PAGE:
# Introduction to Chemical Engineering Processes/Chapter 2 Practice Problems

## Chapter 2 Practice Problems

Problem:

1. a) A salt solution is to be concentrated by evaporating the water in a salt pan, with a condensing surface above it to gather the evaporated water. Suppose 1200g of salt solution are emptied into the pan. Once all the water is evaporated, the salt is weighed and found to weigh 100g. What percent of the original solution was water?

b) Now suppose that 0.1 L of the evaporated water was added back to the salt, to bring it to the desired concentration. How much water remains to be used elsewhere?

c) Do you think the salt solution would be safe to drink? Why or why not?

Problem:

2. a) In a stone quarry, limestone is to be crushed and poured into molds for manufacture of floor tiles. Suppose that a limestone company uses three trucks, each of which is capable of carrying 3000 kg of limestone. The quarry itself is 20 miles away from the processing plant, and the trucks get there at an average speed of 30 miles/hour. Once at the plant, the limestone is ground into fine powder and then melted and poured into the molds. If each of the resulting slabs weighs 2 kg and the plant operates 24 hours a day, how many slabs can the company make in a day?

b) How could this plant become more efficient? Plot the number of slabs the company can make as a function of distance from the quarry and capacity of the trucks. What factors might keep the company from simply moving as close to the quarry as possible and using the largest trucks possible?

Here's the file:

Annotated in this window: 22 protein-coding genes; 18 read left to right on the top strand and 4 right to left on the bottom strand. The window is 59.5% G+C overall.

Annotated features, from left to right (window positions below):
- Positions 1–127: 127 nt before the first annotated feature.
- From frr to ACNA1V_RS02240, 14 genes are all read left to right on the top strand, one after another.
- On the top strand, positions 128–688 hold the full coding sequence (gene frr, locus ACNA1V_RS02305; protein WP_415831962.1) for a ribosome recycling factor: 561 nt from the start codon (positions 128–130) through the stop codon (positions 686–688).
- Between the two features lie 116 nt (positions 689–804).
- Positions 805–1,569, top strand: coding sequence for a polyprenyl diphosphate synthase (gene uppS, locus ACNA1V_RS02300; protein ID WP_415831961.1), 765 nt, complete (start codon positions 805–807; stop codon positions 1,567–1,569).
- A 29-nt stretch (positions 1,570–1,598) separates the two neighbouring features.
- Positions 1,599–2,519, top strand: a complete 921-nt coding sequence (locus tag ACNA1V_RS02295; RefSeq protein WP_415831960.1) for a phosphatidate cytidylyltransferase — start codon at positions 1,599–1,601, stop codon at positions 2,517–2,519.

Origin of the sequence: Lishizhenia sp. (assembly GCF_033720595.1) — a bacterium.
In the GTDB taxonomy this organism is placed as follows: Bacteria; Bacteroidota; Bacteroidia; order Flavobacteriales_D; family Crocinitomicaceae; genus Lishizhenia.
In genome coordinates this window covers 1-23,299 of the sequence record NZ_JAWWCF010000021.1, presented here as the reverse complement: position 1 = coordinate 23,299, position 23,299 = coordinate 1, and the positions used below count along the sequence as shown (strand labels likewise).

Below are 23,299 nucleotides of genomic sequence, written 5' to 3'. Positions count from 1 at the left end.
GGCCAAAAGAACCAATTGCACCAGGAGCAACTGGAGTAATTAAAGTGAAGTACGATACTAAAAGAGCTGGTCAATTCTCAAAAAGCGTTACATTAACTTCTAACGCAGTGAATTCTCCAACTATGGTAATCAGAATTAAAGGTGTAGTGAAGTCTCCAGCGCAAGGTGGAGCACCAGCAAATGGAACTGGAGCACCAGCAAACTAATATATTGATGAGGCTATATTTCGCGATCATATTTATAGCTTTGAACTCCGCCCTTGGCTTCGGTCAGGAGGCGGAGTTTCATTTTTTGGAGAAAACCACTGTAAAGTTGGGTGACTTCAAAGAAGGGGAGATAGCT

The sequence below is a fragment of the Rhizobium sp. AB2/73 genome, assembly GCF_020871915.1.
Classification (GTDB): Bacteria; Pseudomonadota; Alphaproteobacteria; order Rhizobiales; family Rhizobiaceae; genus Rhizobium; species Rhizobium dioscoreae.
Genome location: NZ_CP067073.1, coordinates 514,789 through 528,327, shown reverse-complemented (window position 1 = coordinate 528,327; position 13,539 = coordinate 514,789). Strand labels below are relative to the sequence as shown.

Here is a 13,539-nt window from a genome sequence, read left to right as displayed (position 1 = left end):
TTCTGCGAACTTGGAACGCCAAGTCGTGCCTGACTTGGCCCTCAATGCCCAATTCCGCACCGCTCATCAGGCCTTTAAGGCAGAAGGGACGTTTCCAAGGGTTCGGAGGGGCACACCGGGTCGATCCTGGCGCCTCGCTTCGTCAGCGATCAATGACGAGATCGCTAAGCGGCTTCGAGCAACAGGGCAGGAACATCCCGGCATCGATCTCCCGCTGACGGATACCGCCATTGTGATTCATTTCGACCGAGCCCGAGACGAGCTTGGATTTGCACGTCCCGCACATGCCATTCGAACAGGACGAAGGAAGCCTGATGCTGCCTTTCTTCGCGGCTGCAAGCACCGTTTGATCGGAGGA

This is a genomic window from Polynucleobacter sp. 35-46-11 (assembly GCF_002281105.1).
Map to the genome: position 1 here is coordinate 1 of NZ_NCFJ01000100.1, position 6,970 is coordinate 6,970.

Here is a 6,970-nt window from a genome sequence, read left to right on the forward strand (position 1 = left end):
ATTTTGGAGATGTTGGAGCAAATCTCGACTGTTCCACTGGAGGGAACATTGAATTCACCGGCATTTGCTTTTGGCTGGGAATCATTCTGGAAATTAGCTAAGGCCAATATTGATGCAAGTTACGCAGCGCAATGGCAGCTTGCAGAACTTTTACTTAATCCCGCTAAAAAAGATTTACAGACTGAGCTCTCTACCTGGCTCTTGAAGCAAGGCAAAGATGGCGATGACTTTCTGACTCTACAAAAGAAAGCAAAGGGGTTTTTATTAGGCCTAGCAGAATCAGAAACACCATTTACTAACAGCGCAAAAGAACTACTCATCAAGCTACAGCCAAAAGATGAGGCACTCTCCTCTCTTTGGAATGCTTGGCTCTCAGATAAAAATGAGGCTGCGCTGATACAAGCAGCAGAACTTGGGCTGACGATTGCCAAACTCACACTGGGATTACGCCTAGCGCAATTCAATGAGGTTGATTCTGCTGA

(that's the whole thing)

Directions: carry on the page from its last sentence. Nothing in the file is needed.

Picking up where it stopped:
Problem:

3. What is the volumetric flowrate of a solution with density 1.5 kg/m^3 flowing at a velocity of 5 m/s and a mass flow rate of 500 g/min? What is the area of the pipe? If it is circular, what is the radius?

Problem:

4. Suppose you have a pipe that constricts halfway through from a radius of 0.5 cm to a radius of 0.2 cm. A liquid approaches the constriction at a velocity of 0.5 m/s. What is the velocity of the fluid after the constriction? (Hint: Apply conservation of mass on both sides of the constriction).

Challenge: What kind of energy does the fluid gain? Energy is never created or destroyed, so where does it come from?

Problem:

5. Suppose that a river with a molar flow rate of 10000 mol/s meets another, larger river flowing at 500000 m^3/s at room temperature. What is the mass flow rate of the river downstream of the intersection if you assume steady state?

b} Evaluate the feasibility of the steady state assumption in this situation. Also qualitatively evaluate the probability that the flowrates are actually constant.

Problem:

6. Suppose that the population of a certain country n years after year 2000 if there is no emigration can be modeled with the equation:

$P=2.5*10^{8}*e^{0.045*n}$

Also, suppose that in the country, a net emigration of 100,000 people per month actually occurs. What is the total accumulation of people in this country from year 2000 to 2003?

b) What was the population of people in 2002, according to this model?

c) What are some possible problems with this model? For example, what doesn't it take into account? What happens when n is 100? Where did those constants come from? Would they be the same for every country, or for the same country across generations?